Beyond the resource curse and pipeline conspiracies: energy as a social relation in the Middle East
The Middle East is conventionally viewed as the area of ‘Resource Curses’ and ‘Rentier States’ drawing negative implications for the relationship between nature and humanity. This paper will challenge this conventional wisdom. By identifying the identification of non-Western resource extraction and use with socially and environmentally degenerative human practices, the mainstream literature reproduces an orientalist narrative of the post-colonial Middle East as at the same time pristine nature and the core resource base of Western economic activity, which should not be left to the natives. Using and developing a ‘Geo Political Ecology’ and ‘Social Energy Relations’ approach, the current argument develops a more optimistic vision. The paper identifies the competitive, militarised modern post-colonial state building projects and the global hydro-carbon economy as the historical causes of the ‘curse’ before developing an argument about the origins of the ‘curse’ before problematising non-deterministic social-ecological alternative forms of energy and environmental governance.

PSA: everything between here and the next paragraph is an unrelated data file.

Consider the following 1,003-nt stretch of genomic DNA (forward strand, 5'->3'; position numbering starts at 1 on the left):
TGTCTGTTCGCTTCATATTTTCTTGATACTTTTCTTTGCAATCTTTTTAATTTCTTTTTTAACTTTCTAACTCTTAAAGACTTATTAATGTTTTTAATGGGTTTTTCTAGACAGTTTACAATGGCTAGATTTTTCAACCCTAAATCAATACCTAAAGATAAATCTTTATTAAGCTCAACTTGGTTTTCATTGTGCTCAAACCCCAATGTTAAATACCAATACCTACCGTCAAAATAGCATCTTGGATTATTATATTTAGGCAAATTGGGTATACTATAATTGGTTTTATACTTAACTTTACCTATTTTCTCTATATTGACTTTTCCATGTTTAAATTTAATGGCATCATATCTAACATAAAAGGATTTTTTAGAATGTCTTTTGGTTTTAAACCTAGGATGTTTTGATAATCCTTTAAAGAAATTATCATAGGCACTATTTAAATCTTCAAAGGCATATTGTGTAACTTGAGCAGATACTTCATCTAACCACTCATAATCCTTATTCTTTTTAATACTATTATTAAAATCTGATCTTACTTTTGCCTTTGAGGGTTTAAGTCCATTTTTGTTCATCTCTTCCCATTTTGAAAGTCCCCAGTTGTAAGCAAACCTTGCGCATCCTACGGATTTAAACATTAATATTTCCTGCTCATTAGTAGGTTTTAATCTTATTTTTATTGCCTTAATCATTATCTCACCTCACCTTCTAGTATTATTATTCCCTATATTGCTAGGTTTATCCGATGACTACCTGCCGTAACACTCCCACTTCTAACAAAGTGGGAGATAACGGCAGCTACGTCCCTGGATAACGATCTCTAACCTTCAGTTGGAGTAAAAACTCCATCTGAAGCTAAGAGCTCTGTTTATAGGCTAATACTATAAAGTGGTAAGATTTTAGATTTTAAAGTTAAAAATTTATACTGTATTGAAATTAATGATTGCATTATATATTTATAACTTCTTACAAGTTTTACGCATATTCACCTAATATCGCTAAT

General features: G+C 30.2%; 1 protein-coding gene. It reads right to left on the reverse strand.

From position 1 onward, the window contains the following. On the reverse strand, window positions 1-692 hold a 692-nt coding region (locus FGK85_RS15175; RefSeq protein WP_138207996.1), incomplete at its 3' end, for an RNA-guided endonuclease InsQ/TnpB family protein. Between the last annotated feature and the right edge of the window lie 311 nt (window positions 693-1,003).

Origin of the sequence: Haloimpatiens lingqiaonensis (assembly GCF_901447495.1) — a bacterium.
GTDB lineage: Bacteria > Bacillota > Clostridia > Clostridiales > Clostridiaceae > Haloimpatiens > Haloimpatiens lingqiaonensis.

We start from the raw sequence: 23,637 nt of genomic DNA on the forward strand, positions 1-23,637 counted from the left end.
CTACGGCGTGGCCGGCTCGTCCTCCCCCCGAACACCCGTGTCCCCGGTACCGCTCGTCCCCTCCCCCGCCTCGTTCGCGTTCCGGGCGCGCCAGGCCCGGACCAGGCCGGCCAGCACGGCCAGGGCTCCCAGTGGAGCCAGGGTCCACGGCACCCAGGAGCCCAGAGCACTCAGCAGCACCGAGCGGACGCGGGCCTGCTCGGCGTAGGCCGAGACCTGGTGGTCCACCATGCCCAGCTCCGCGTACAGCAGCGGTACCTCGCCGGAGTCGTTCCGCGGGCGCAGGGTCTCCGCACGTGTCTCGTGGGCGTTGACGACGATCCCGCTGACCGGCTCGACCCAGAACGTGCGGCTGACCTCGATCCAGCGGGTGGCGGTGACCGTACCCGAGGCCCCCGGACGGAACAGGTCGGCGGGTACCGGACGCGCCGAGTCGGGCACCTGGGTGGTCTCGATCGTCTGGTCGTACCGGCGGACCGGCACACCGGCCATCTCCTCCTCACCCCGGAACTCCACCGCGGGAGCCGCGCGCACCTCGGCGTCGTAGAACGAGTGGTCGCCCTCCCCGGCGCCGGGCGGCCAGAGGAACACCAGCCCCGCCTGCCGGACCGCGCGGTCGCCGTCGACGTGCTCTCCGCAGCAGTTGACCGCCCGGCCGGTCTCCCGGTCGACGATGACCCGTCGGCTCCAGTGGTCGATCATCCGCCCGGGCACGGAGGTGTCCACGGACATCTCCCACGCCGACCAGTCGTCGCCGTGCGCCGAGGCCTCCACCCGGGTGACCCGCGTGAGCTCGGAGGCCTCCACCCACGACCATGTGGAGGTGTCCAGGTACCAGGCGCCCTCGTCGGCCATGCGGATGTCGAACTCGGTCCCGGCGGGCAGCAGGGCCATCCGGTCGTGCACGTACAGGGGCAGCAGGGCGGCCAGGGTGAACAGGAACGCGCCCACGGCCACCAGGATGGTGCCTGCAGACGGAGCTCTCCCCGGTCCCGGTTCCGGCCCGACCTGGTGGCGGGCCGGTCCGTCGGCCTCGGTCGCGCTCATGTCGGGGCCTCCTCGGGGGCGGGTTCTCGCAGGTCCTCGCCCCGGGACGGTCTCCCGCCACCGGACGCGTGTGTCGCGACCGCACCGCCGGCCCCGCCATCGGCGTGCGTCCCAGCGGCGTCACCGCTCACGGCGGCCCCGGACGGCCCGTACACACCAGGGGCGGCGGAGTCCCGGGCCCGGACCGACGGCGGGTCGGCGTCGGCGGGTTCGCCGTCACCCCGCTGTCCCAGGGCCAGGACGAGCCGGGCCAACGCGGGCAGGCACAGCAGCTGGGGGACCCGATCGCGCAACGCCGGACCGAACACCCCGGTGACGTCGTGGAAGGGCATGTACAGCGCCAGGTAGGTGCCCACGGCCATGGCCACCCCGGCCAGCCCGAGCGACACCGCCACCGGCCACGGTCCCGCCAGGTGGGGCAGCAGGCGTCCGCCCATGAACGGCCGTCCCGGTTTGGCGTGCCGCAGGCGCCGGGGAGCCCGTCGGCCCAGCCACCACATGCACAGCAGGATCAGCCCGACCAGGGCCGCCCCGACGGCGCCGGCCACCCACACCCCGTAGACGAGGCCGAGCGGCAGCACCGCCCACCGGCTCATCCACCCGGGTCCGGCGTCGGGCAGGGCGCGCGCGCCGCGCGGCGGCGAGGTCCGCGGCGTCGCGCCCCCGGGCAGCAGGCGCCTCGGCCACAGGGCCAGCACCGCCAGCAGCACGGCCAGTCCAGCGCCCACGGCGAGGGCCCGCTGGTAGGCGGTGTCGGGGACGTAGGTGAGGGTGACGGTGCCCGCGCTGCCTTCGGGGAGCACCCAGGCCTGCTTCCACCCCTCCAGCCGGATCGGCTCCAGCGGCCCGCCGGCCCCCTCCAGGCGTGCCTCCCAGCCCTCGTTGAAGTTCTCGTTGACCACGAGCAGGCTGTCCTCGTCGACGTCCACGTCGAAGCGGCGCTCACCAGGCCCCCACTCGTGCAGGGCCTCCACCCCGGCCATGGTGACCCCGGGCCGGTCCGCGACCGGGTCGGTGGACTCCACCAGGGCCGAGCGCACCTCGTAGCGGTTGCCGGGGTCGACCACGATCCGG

Dr Clemens Hoffmann
Lecturer, International Politics